Approximately another third of this TIF will go toward rental subsidies for people with extremely low incomes, the ones who are most at risk for becoming homeless. Because on-site affordable housing is for people earning 50% of the area median income or more, people who are currently living with homelessness would likely never meet the income requirements to live at this development. CHA is not allowed to provide units for this development because the poverty rate is too high for this census tract.

The developer will pay the costs upfront for the Clarendon Park Community Center and the contribution to the Low Income Housing Trust Fund. Once this TIF has been paid off, this property will be on the tax rolls for the first time since 1939. To view the plans for this site, http://james46.org/projects/46th-ward-zoning-development-committee/.”

Body Bag Project: Mental Health Movement

 

An excellent write-up of the Mental Health Movement’s Body Bag’s Project is found at http://streetwise.org/2016/03/body-bags-project/!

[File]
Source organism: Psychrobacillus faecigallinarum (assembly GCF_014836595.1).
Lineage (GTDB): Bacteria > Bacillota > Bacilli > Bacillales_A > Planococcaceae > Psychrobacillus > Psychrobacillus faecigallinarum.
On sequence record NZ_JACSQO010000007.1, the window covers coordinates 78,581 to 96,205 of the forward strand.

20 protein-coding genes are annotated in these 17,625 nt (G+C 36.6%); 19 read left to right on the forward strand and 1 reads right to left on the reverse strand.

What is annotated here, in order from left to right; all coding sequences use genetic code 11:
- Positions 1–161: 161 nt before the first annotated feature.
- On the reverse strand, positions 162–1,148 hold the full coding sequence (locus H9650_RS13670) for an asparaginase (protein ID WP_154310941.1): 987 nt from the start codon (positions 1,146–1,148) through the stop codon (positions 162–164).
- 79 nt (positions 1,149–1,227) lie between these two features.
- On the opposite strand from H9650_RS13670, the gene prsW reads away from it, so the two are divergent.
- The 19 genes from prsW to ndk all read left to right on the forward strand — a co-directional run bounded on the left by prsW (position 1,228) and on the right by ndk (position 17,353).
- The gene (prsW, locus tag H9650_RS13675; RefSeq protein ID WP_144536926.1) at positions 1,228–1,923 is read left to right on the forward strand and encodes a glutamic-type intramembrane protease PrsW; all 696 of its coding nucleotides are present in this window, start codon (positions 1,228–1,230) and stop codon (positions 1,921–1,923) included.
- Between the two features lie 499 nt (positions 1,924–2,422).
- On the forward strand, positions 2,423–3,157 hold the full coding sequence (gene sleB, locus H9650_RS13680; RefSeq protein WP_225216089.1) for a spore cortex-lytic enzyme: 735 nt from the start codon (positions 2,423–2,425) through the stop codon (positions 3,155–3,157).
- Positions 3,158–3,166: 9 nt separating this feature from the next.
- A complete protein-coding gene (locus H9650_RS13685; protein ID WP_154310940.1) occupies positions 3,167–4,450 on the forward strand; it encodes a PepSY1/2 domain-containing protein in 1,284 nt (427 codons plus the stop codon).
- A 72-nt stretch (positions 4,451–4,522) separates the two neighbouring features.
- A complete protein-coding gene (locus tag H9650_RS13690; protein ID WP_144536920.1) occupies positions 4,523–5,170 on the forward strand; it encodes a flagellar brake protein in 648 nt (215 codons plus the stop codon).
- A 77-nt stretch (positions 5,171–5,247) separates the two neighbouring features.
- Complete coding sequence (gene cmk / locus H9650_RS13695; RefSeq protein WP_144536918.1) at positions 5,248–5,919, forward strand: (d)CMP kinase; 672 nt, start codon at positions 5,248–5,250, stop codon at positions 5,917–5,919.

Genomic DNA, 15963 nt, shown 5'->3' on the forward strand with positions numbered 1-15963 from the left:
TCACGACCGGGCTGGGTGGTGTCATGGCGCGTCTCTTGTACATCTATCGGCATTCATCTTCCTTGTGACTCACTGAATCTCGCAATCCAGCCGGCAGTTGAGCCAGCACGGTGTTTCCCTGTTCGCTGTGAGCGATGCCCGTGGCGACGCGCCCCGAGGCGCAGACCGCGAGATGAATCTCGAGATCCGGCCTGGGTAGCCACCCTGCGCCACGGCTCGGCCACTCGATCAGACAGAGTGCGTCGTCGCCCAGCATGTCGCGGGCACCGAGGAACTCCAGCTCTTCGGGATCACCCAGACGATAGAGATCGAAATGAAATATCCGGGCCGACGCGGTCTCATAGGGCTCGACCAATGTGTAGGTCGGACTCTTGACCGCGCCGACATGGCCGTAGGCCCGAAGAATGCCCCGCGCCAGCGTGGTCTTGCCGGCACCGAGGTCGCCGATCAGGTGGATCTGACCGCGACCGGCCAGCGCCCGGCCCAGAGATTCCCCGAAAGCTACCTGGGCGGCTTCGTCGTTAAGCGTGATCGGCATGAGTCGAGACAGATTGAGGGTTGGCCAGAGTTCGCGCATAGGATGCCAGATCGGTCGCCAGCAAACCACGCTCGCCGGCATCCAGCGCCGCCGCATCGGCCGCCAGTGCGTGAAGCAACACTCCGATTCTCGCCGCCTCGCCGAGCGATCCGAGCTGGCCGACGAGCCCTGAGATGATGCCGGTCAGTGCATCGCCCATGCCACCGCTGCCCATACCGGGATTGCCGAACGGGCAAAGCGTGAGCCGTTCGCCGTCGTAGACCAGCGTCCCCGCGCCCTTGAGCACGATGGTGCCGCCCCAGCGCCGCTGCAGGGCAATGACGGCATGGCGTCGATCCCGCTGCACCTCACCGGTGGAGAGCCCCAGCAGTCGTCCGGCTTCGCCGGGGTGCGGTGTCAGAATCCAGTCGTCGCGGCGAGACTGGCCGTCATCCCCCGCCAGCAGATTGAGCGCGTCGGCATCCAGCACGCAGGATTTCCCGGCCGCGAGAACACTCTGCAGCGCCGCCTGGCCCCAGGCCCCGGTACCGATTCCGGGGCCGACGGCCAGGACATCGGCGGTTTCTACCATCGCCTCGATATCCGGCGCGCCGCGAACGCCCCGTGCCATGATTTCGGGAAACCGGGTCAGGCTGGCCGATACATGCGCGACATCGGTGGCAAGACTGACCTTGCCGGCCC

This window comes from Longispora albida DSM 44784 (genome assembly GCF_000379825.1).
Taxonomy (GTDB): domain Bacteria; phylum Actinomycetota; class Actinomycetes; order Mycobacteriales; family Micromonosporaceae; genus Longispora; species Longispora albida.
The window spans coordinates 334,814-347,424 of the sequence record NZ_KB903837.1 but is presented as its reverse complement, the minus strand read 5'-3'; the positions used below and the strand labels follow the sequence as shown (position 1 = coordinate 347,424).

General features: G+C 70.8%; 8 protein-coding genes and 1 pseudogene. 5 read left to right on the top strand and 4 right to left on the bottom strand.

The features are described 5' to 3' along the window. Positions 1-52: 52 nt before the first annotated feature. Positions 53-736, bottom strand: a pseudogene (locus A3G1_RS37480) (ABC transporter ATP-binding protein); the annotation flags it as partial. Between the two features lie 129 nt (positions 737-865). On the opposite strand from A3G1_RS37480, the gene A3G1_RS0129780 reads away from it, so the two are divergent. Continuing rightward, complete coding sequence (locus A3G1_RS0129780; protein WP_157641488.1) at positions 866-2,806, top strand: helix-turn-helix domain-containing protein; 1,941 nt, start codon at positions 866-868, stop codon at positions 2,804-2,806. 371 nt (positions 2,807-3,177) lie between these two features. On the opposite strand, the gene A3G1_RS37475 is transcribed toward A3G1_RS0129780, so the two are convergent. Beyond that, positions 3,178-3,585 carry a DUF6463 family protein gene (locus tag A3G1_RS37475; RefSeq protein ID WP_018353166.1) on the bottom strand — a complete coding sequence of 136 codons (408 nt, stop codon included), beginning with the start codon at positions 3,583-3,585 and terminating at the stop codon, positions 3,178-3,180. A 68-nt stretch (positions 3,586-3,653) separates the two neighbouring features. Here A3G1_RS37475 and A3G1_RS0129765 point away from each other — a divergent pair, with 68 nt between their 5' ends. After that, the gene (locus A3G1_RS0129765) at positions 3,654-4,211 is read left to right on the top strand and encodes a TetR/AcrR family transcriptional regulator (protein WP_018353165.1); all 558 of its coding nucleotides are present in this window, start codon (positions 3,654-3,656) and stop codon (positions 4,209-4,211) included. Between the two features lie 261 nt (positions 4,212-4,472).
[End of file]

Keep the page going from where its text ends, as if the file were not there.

Many people do not realize the need for public mental health safety nets to help persons with mental illness stay out of prison, stay out of nursing homes, become homeless and/or not suicide.

So far, the Chicago Department of Public Health (CDPH) dragged their feet since Obamacare came out and STILL has not contracted to any managed care organization. The Community Mental Health Advisory Board that consists of clinic users and shuttered users continues to ask the important safety net questions and advise the CPDH on proven effective methods for treating the pandemic spread of mental illness. The closed clinics need reopening because not all of the neediest areas are covered: there are only 5 clinics on Chicago’s south side and only 1 on Chicago’s north side. All of this while Cook County Jail teems with persons with serious mental illness.